Luxury brands have always been the trendsetters of this world and this innovative spirit shows through their use of social media. More often than not, when new features are launched on social media platforms, luxury brands are the first to be selected as early adopters. This was clearly evident when Instagram added its checkout features in March, Burberry and Michael Kors were amongst the first to sign up.

Luxury brands are also innovating in terms of ways to engage further with their audience. A great example is when Burberry launched its B-series last year, releasing exclusive products on the 17th of each month for a 24-hour period which were only available for purchase on social media platforms such as Instagram, WeChat or Line. With this initiative, Burberry established itself as an innovator of the industry, while reinforcing the loyalty of its users and contributing to the company’s top-line growth.

With the Fintech industry on the rise, it is time for financial providers to not only innovate when serving their clients but also when reaching them in the first place. A Facebook study unveiled that 92 percent of 18-34 year-olds were interested in interacting with banks on messaging apps.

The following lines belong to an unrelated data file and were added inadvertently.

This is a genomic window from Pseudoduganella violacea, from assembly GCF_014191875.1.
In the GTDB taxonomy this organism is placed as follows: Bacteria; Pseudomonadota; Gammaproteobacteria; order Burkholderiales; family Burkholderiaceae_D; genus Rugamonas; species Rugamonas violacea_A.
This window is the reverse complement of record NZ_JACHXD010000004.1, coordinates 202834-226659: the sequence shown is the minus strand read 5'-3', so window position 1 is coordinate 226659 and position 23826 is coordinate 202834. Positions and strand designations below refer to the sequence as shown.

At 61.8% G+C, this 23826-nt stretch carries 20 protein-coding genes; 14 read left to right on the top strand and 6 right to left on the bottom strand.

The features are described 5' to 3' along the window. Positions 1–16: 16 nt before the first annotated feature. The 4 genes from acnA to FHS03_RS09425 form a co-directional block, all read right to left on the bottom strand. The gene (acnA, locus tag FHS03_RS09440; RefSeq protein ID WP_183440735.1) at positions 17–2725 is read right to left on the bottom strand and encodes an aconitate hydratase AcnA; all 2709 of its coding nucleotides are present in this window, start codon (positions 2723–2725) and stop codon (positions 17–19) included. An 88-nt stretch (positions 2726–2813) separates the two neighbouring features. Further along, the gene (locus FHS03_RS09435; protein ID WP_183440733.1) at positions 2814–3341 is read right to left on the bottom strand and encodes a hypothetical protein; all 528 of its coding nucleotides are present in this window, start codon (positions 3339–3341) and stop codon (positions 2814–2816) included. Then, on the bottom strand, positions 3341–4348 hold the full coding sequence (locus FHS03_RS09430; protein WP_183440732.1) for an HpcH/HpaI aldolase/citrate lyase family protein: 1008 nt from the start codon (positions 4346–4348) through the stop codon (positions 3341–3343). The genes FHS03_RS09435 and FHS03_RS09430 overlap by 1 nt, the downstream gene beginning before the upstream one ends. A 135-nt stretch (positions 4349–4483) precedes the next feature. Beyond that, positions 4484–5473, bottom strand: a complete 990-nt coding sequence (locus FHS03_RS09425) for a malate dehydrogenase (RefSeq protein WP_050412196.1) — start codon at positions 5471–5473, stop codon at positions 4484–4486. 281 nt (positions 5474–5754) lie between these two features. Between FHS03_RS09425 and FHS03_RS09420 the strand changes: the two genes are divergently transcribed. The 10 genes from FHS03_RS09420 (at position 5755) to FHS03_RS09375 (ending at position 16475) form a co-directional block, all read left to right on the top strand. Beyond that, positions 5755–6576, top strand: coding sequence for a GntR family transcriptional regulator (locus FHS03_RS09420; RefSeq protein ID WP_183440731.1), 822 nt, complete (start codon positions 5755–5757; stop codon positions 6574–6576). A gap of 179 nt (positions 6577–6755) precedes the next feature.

Going back to the aforementioned point of omnichannel experiences, the new generation wants convenience and direct access to information and this will be achieved through an innovative use of social media platforms.

4. Legitimacy

It is no secret that the new generation’s trust in branded communication has decreased. Luxury brands have therefore turned to third parties to embrace their brand message and strengthen their legitimacy. Influencer marketing is expected to become a $10 billion industry by 2020 and the luxury industry is one of the key users of this communication strategy.

Many brands have even taken it further and developed products in collaboration with key influencers; thus making the collaboration appearing more authentic. Recent examples include actress Zendaya with Tommy Hilfiger or influencer Chiara Ferragni with Lancôme.

For more information please visit: www.luxurysociety.com